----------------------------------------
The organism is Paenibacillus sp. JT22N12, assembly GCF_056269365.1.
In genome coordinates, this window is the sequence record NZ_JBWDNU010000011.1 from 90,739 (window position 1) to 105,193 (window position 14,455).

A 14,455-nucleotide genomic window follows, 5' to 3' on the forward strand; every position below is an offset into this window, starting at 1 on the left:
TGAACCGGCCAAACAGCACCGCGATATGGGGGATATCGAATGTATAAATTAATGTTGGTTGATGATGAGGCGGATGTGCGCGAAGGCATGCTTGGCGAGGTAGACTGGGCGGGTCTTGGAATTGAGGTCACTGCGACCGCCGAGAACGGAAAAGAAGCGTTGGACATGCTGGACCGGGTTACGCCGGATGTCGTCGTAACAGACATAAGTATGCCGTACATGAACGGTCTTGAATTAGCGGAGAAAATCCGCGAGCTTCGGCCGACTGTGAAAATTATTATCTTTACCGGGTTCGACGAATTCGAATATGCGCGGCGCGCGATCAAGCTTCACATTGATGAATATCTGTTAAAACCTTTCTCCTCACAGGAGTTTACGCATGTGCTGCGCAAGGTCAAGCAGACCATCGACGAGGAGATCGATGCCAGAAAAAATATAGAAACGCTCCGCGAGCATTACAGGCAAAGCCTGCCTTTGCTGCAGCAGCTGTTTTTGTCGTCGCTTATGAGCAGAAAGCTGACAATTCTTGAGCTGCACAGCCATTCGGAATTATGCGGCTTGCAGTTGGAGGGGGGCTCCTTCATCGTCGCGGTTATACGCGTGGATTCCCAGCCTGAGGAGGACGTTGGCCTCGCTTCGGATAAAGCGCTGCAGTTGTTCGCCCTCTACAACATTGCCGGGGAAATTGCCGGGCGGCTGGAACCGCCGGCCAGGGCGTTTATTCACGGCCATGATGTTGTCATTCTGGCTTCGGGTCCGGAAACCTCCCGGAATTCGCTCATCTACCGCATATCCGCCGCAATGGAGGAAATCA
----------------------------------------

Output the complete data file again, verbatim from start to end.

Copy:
The organism is Paenibacillus sp. JT22N12, assembly GCF_056269365.1.
In genome coordinates, this window is the sequence record NZ_JBWDNU010000011.1 from 90,739 (window position 1) to 105,193 (window position 14,455).

A 14,455-nucleotide genomic window follows, 5' to 3' on the forward strand; every position below is an offset into this window, starting at 1 on the left:
TGAACCGGCCAAACAGCACCGCGATATGGGGGATATCGAATGTATAAATTAATGTTGGTTGATGATGAGGCGGATGTGCGCGAAGGCATGCTTGGCGAGGTAGACTGGGCGGGTCTTGGAATTGAGGTCACTGCGACCGCCGAGAACGGAAAAGAAGCGTTGGACATGCTGGACCGGGTTACGCCGGATGTCGTCGTAACAGACATAAGTATGCCGTACATGAACGGTCTTGAATTAGCGGAGAAAATCCGCGAGCTTCGGCCGACTGTGAAAATTATTATCTTTACCGGGTTCGACGAATTCGAATATGCGCGGCGCGCGATCAAGCTTCACATTGATGAATATCTGTTAAAACCTTTCTCCTCACAGGAGTTTACGCATGTGCTGCGCAAGGTCAAGCAGACCATCGACGAGGAGATCGATGCCAGAAAAAATATAGAAACGCTCCGCGAGCATTACAGGCAAAGCCTGCCTTTGCTGCAGCAGCTGTTTTTGTCGTCGCTTATGAGCAGAAAGCTGACAATTCTTGAGCTGCACAGCCATTCGGAATTATGCGGCTTGCAGTTGGAGGGGGGCTCCTTCATCGTCGCGGTTATACGCGTGGATTCCCAGCCTGAGGAGGACGTTGGCCTCGCTTCGGATAAAGCGCTGCAGTTGTTCGCCCTCTACAACATTGCCGGGGAAATTGCCGGGCGGCTGGAACCGCCGGCCAGGGCGTTTATTCACGGCCATGATGTTGTCATTCTGGCTTCGGGTCCGGAAACCTCCCGGAATTCGCTCATCTACCGCATATCCGCCGCAATGGAGGAAATCA